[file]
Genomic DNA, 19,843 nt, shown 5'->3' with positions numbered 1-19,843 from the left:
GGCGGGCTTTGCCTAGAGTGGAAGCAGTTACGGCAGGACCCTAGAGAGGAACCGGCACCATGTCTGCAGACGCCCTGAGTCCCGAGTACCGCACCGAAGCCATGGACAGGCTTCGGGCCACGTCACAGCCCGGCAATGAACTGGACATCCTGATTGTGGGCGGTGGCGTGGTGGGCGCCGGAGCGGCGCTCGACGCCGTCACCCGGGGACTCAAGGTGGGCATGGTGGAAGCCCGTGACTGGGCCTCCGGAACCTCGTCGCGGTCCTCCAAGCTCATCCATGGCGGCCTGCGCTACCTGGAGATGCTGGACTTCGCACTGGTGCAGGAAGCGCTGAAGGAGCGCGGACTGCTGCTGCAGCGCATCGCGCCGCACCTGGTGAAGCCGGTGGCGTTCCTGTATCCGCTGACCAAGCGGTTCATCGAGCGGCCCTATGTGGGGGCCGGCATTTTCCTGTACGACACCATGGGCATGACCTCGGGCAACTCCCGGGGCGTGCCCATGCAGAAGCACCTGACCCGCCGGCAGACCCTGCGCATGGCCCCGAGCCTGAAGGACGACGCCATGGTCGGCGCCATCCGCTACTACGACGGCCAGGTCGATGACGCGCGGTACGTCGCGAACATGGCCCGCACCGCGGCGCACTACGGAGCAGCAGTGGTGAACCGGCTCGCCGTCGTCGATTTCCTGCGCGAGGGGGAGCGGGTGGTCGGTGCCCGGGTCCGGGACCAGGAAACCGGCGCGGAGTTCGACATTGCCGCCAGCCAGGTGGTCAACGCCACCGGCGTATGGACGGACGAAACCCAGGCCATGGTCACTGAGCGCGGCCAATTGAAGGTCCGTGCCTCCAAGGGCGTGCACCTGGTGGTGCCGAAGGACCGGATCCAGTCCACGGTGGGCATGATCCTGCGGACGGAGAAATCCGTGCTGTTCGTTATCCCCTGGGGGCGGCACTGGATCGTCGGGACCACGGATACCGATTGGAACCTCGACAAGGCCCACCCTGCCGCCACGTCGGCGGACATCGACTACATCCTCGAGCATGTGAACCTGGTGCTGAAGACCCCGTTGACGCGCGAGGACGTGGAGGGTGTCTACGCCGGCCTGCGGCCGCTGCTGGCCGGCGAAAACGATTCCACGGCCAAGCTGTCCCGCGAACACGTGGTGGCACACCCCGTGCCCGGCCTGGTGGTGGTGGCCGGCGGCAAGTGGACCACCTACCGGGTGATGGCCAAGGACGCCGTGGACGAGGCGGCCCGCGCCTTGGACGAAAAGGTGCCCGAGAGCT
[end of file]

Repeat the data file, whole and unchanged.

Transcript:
Genomic DNA, 19,843 nt, shown 5'->3' with positions numbered 1-19,843 from the left:
GGCGGGCTTTGCCTAGAGTGGAAGCAGTTACGGCAGGACCCTAGAGAGGAACCGGCACCATGTCTGCAGACGCCCTGAGTCCCGAGTACCGCACCGAAGCCATGGACAGGCTTCGGGCCACGTCACAGCCCGGCAATGAACTGGACATCCTGATTGTGGGCGGTGGCGTGGTGGGCGCCGGAGCGGCGCTCGACGCCGTCACCCGGGGACTCAAGGTGGGCATGGTGGAAGCCCGTGACTGGGCCTCCGGAACCTCGTCGCGGTCCTCCAAGCTCATCCATGGCGGCCTGCGCTACCTGGAGATGCTGGACTTCGCACTGGTGCAGGAAGCGCTGAAGGAGCGCGGACTGCTGCTGCAGCGCATCGCGCCGCACCTGGTGAAGCCGGTGGCGTTCCTGTATCCGCTGACCAAGCGGTTCATCGAGCGGCCCTATGTGGGGGCCGGCATTTTCCTGTACGACACCATGGGCATGACCTCGGGCAACTCCCGGGGCGTGCCCATGCAGAAGCACCTGACCCGCCGGCAGACCCTGCGCATGGCCCCGAGCCTGAAGGACGACGCCATGGTCGGCGCCATCCGCTACTACGACGGCCAGGTCGATGACGCGCGGTACGTCGCGAACATGGCCCGCACCGCGGCGCACTACGGAGCAGCAGTGGTGAACCGGCTCGCCGTCGTCGATTTCCTGCGCGAGGGGGAGCGGGTGGTCGGTGCCCGGGTCCGGGACCAGGAAACCGGCGCGGAGTTCGACATTGCCGCCAGCCAGGTGGTCAACGCCACCGGCGTATGGACGGACGAAACCCAGGCCATGGTCACTGAGCGCGGCCAATTGAAGGTCCGTGCCTCCAAGGGCGTGCACCTGGTGGTGCCGAAGGACCGGATCCAGTCCACGGTGGGCATGATCCTGCGGACGGAGAAATCCGTGCTGTTCGTTATCCCCTGGGGGCGGCACTGGATCGTCGGGACCACGGATACCGATTGGAACCTCGACAAGGCCCACCCTGCCGCCACGTCGGCGGACATCGACTACATCCTCGAGCATGTGAACCTGGTGCTGAAGACCCCGTTGACGCGCGAGGACGTGGAGGGTGTCTACGCCGGCCTGCGGCCGCTGCTGGCCGGCGAAAACGATTCCACGGCCAAGCTGTCCCGCGAACACGTGGTGGCACACCCCGTGCCCGGCCTGGTGGTGGTGGCCGGCGGCAAGTGGACCACCTACCGGGTGATGGCCAAGGACGCCGTGGACGAGGCGGCCCGCGCCTTGGACGAAAAGGTGCCCGAGAGCT